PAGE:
We encourage comments that further our purpose of enhancing the management of state operations and may edit entries and comments to advance that purpose. Comments selected for inclusion will disclose the name of the commentator and the department where they work.
1) What is your suggestion about?
The late Don Richard Riso and Russ Hudson offer in The Wisdom of the Enneagram an approach to help us understand ourselves and others.
The Enneagram offers nine basic personality types, with many nuances in each type. As someone who loves personality tests, I have never encountered one so all-encompassing as the Enneagram.
2) Why did you choose it?
The Wisdom of the Enneagram provides a comprehensive introduction to the Enneagram. It is one of the most impactful books I have ever read.
I found that the Enneagram names my most basic fears, desires, and flaws, in addition to my strengths. It offers a picture of what I could be and suggests ways to work toward becoming the best version of myself. Unlike so many other tests, it doesn’t just diagnose and leave. In response to the many critics of personality typing that argue this puts you in a box, Enneagram specialists say that rather than pigeonholing you, the Enneagram shows you the box you already are in and offers wisdom to help you crawl out.
There is a short test to help you identify what type you might be. For me, it was obvious immediately. Words (both positive and negative) that had been used to describe me my whole life were contained in Type Nine’s description (more on that below). My husband bounced around a few times before figuring out his. It can be difficult to identify your type because none of us want to admit our deepest fears and faults. But this journey has been so worth it!
This book is what started me on this journey. There is, though, a vast supply of books, articles, and even podcasts on this subject to continue a life-long journey to conquer my flaws and become my best self.
3) What else do you want to tell us about it?
Becoming a better leader means addressing your most difficult habits and motivations. The first step to leading others well is to lead yourself well. That journey, done well, is difficult. You may feel uncomfortable. As is often said, though, the first step to recovery is admitting the problem.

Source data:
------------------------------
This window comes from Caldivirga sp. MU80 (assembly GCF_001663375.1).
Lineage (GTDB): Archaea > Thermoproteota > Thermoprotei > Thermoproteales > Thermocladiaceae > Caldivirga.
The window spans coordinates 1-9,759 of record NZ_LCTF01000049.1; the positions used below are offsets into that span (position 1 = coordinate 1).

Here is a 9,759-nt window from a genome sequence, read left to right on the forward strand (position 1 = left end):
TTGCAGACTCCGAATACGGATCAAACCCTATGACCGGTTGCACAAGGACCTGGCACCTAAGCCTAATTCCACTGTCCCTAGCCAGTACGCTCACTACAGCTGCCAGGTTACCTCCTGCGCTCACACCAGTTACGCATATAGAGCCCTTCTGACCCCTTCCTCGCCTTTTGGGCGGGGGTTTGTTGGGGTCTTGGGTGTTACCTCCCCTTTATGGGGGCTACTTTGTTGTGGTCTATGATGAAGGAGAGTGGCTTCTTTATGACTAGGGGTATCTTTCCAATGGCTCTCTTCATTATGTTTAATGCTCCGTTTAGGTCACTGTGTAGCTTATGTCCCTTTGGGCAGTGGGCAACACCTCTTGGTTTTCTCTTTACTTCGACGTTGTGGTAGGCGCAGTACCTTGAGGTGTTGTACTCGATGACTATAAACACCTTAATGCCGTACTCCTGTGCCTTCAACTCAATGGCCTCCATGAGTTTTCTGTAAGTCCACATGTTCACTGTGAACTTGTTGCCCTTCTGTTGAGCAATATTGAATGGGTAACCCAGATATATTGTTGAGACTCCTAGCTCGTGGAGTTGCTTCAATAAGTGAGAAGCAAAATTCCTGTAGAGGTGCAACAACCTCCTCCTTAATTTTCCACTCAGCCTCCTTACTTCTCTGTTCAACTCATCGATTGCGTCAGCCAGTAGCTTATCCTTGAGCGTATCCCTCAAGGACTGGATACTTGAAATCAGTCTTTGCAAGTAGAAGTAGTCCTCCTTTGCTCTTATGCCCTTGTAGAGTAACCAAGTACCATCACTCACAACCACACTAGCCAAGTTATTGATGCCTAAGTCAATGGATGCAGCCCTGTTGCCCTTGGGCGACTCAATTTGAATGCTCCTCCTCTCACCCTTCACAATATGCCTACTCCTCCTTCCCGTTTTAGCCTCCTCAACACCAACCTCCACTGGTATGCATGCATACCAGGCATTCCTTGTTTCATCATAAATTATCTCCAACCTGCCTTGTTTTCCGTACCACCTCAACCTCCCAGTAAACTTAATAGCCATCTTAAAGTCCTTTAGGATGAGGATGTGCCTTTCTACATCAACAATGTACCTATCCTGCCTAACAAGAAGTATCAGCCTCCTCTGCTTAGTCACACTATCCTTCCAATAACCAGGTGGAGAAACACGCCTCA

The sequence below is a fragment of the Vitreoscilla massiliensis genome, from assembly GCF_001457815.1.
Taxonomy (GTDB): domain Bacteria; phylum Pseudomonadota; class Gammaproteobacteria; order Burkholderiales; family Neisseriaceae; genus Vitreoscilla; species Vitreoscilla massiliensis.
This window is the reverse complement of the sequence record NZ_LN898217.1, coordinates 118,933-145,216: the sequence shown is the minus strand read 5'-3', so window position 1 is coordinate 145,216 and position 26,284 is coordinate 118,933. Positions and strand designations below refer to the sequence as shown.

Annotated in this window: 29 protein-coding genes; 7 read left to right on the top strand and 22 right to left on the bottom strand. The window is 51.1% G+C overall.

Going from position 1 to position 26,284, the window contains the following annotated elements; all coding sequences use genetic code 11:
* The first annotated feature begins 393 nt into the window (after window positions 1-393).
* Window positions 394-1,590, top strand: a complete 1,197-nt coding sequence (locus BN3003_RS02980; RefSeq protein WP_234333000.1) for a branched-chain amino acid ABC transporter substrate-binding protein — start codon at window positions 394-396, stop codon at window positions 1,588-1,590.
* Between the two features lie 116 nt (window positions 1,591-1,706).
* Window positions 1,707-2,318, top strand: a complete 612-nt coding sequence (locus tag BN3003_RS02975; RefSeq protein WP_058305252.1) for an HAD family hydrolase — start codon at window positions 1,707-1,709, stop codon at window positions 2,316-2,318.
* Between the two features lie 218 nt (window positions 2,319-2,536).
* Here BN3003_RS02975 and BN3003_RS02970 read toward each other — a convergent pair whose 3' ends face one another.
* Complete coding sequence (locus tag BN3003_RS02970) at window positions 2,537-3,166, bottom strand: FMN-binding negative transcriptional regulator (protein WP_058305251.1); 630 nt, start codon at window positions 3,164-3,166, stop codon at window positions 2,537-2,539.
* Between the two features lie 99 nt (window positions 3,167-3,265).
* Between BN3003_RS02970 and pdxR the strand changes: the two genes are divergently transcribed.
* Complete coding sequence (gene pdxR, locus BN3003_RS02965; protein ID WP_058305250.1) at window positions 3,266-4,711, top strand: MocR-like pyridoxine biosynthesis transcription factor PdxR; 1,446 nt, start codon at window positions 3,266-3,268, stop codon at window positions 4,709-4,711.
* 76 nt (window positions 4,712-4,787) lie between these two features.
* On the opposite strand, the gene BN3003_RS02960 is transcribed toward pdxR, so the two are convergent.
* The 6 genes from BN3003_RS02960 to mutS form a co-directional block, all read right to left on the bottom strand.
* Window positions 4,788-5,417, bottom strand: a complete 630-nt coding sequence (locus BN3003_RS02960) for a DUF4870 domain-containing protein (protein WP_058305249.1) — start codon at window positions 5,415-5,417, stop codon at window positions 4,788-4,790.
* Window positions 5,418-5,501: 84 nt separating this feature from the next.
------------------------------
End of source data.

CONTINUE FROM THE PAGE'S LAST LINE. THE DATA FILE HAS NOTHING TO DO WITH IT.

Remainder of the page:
Through the Enneagram, I have learned (to my dismay) how I, as a Nine, am focused on protecting my inner peace. This is not a true peace, a “peace” achieved by avoiding reality or unpleasant things.
Nines, unlike other numbers, do not develop coping mechanisms for dealing with stress. We therefore habitually avoid, withdraw, and forget. Also, we seem to either not have an opinion, or, if we work ourselves up to having an opinion, can be unreasonably stubborn (my family particularly agreed with this point, having said so for years!).
Thus, the “name” for a Nine is Peacemaker. Our strength is seeing both sides. Despite inner turmoil, we can be often perceived as calm and safe. Healthy Nines are great mediators in conflict and can achieve much with people on all sides because others find it easy to trust and work with Nines.
As you can see, the Enneagram has shown me my greatest capacity for harm and my greatest capacity for good. This book and other resources offer suggestions on how I can move toward being a healthy Nine.
The same is true for the other eight types.
4) What is a key take away for leaders driving improvement in how we deliver for the citizens of Missouri?
Learning all the personality types is teaching me compassion. I understand better the diversity of motivation, fear, coping mechanisms, and strengths among all of us. Learning how and why each of us sees and experiences the world differently will increase my own capacity for empathy, compassion, and acceptance. It has already improved my relationships with my husband and several family members. We can all learn more about ourselves and our colleagues to serve each other and the citizens of Missouri better.